Election chaos in the US Congress: The election of Kevin McCarthy was like a reality show - of the not so good variety

Only gallows humor can help.

Election chaos in the US Congress: The election of Kevin McCarthy was like a reality show - of the not so good variety

Only gallows humor can help. "That was easy, wasn't it?" Kevin McCarthy asked of the House of Representatives semicircle as he finally held the gavel in his hand. "I never thought we would make it here."

Of course, it wasn't easy, at best bizarre and quite humiliating. Only after the 15th attempt did the Republican cross the finish line on Saturday night as the new chairman of the Congress Chamber (stern reported). He bought the post dearly by making extensive concessions to the hardliners in his ranks. It's like putty in their hands now.

The final hours of McCarthy's eventual triumph alone would provide enough material for a reality show, but of the not so good variety. They were characterized by backroom fights, scuffles, twists and turns and wars of words. And with a guest appearance by Donald Trump that almost went unseen.

Election to the chair of the Chamber of Congress is usually a formality, but for McCarthy it turned out to be a fiasco. Several MPs from the far right corner of the group refused to support him for days, in order to inflate the price of their approval.

The ongoing haggling demanded patience from the deputies - and nerves. Democrat Katie Porter made a somewhat subtle statement on the fourth day of the session marathon and was photographed holding a book: "The Subtle Art of Not Giving a F*ck", which in Germany has the title "Die subtle Kunst des Scheinsens" carries.

Other members of the Congress Chamber, who were also waiting to be sworn in, were caught reading comic strips or daddling on their tablets - after all, no speaker had yet been elected who could have called the House of Representatives to order. At least that's how the "New York Times" explained to its readers the unusual insights offered by photographers and camera teams on site.

They also managed to capture a notable cameo appearance as McCarthy's supporters haggled for right wing support.

Republican MP Marjorie Taylor Greene, who only went over to McCarthy's supporters' camp after being asked by ex-President Donald Trump, raised her phone in the air. On line: "DT" as read on screen. It was Donald Trump on the other end of the line, which Taylor Greene later officially confirmed.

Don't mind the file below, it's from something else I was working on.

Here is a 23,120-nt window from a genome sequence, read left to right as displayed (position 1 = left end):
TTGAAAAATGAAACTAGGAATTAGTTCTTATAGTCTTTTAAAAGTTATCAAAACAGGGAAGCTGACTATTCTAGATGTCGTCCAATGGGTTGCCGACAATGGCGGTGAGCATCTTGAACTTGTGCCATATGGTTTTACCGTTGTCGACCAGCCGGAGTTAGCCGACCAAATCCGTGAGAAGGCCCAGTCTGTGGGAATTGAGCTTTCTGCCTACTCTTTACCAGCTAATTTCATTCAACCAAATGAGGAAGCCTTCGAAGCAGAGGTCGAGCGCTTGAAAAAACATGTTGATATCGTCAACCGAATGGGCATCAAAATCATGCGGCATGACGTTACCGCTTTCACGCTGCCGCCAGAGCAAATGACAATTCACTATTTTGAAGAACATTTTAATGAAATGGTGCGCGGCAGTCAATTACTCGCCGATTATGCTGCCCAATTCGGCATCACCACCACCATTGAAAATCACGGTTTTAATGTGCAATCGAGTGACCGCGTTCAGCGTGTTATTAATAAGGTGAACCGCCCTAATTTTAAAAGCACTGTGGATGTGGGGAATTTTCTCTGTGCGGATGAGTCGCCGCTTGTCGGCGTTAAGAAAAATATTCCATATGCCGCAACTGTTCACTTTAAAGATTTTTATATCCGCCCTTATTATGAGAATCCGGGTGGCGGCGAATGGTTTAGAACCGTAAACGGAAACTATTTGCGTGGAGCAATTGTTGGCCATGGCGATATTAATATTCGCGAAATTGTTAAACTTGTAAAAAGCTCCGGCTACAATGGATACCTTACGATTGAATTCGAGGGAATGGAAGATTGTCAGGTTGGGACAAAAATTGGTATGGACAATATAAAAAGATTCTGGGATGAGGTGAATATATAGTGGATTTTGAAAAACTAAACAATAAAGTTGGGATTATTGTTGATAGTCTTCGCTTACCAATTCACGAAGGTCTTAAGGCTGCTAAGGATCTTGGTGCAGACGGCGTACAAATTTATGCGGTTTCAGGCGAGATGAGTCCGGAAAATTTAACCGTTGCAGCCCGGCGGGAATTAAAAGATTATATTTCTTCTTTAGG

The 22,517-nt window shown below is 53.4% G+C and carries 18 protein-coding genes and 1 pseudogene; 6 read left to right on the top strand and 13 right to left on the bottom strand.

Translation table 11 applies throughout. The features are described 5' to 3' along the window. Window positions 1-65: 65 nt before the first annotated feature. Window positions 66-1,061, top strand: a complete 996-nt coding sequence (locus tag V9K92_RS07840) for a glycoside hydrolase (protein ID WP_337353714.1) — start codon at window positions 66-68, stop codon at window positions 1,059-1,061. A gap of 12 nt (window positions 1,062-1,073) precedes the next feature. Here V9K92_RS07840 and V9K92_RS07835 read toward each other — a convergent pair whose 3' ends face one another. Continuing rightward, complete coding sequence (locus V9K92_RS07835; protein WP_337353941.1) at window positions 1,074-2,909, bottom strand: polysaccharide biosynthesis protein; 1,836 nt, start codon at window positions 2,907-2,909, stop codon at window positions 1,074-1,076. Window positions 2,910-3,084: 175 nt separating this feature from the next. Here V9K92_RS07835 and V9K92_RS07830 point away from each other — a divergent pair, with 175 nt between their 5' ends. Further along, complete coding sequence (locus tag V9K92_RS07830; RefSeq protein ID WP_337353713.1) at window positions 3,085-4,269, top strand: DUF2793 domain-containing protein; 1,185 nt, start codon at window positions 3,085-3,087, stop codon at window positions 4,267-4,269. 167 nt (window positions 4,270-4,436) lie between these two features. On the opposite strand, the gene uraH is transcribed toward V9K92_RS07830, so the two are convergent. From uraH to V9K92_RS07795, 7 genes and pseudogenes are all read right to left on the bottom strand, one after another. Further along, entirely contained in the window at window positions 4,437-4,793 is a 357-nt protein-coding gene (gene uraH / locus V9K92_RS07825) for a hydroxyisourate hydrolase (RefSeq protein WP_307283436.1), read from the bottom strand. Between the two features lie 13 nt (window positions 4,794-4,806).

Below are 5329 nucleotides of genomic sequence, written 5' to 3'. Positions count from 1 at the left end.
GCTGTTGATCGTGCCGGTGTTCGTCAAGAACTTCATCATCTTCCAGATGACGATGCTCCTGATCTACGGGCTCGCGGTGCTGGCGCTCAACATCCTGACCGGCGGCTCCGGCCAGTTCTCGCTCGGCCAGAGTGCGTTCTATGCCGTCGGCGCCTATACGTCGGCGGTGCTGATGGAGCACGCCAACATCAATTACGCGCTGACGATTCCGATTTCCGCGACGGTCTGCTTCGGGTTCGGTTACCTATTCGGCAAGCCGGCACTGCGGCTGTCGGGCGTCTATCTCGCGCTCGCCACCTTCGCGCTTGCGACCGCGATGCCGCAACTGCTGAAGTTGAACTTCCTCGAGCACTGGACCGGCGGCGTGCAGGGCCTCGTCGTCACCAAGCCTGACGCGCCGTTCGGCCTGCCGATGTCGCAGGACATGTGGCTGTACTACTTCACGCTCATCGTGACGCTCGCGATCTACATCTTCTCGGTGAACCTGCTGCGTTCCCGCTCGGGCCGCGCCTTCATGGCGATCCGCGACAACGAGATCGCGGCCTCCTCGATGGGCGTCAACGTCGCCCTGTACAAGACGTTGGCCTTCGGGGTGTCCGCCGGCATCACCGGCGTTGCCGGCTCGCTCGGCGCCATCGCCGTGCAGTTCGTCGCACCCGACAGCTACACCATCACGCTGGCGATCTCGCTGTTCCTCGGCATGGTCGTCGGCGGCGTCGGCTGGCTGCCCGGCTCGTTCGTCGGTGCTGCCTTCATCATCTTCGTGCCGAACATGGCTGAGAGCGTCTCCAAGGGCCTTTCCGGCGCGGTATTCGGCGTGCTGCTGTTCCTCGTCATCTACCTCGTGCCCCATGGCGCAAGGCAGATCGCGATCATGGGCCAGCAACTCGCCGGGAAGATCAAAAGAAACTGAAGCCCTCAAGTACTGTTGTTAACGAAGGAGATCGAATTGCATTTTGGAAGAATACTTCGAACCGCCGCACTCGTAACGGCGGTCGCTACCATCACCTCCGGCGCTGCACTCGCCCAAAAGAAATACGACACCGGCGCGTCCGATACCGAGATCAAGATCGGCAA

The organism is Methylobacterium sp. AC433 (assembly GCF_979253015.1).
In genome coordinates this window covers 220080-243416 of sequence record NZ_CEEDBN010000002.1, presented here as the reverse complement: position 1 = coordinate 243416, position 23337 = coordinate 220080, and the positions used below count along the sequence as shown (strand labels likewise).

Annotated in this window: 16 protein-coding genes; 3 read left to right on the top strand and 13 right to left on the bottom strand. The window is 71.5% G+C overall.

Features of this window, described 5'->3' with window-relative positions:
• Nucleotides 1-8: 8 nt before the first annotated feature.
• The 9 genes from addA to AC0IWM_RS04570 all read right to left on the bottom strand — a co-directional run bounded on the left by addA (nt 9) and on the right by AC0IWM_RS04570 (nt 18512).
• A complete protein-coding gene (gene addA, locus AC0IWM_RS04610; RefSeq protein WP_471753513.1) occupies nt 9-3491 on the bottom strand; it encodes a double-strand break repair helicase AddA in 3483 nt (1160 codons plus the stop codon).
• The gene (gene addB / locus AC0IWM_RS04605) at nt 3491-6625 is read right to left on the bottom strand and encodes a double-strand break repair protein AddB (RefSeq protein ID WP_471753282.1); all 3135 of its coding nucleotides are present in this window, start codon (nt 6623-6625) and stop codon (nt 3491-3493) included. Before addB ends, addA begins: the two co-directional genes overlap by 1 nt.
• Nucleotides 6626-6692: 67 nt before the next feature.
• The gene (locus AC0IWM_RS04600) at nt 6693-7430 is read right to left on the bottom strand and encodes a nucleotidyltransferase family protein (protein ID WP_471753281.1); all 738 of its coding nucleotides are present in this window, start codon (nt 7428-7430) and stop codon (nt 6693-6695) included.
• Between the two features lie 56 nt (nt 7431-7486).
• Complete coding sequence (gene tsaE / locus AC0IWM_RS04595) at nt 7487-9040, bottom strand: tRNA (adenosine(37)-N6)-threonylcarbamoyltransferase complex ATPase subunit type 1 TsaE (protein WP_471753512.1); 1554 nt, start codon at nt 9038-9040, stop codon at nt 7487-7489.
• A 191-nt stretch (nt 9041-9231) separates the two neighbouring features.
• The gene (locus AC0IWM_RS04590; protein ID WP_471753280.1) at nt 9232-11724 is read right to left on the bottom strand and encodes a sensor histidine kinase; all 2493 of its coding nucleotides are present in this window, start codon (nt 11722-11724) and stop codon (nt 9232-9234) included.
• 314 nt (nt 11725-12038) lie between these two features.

According to the New York Times, the hand trying to wipe the phone belongs to Matt Rosendale. He had initially refused to support McCarthy – the call from "DT" apparently changed that. Eye and ear witnesses told the paper that Rosendale told Taylor Greene not to put him in this situation.

However, the whole election debacle gave the impression that the ex-president no longer has his (former) protégés under control and can no longer get the spirits he called back into the bottle.

Because even in the 14th ballot, McCarthy could not get enough MPs behind him - only one vote was missing. The nerves were visibly blank. One of his toughest opponents within the party, radical MP Matt Gaetz, abstained at the last moment. Hectic conversations began. A McCarthy confidante talked to Gaetz for several minutes. In the end, McCarthy himself went to his adversary.

The two exchanged a few words with tense faces, then McCarthy turned away. Another member of parliament stormed angrily at Gaetz, a scuffle ensued, a party colleague can prevent worse from happening at the last moment.

At the end of this scene McCarthy is elected chairman of the parliamentary chamber on Saturday night. And finally, hammer in hand, saying, "That was easy, wasn't it?"

Sources: The New York Times, Newsweek, Insider, CNN, Politico, with DPA news agency footage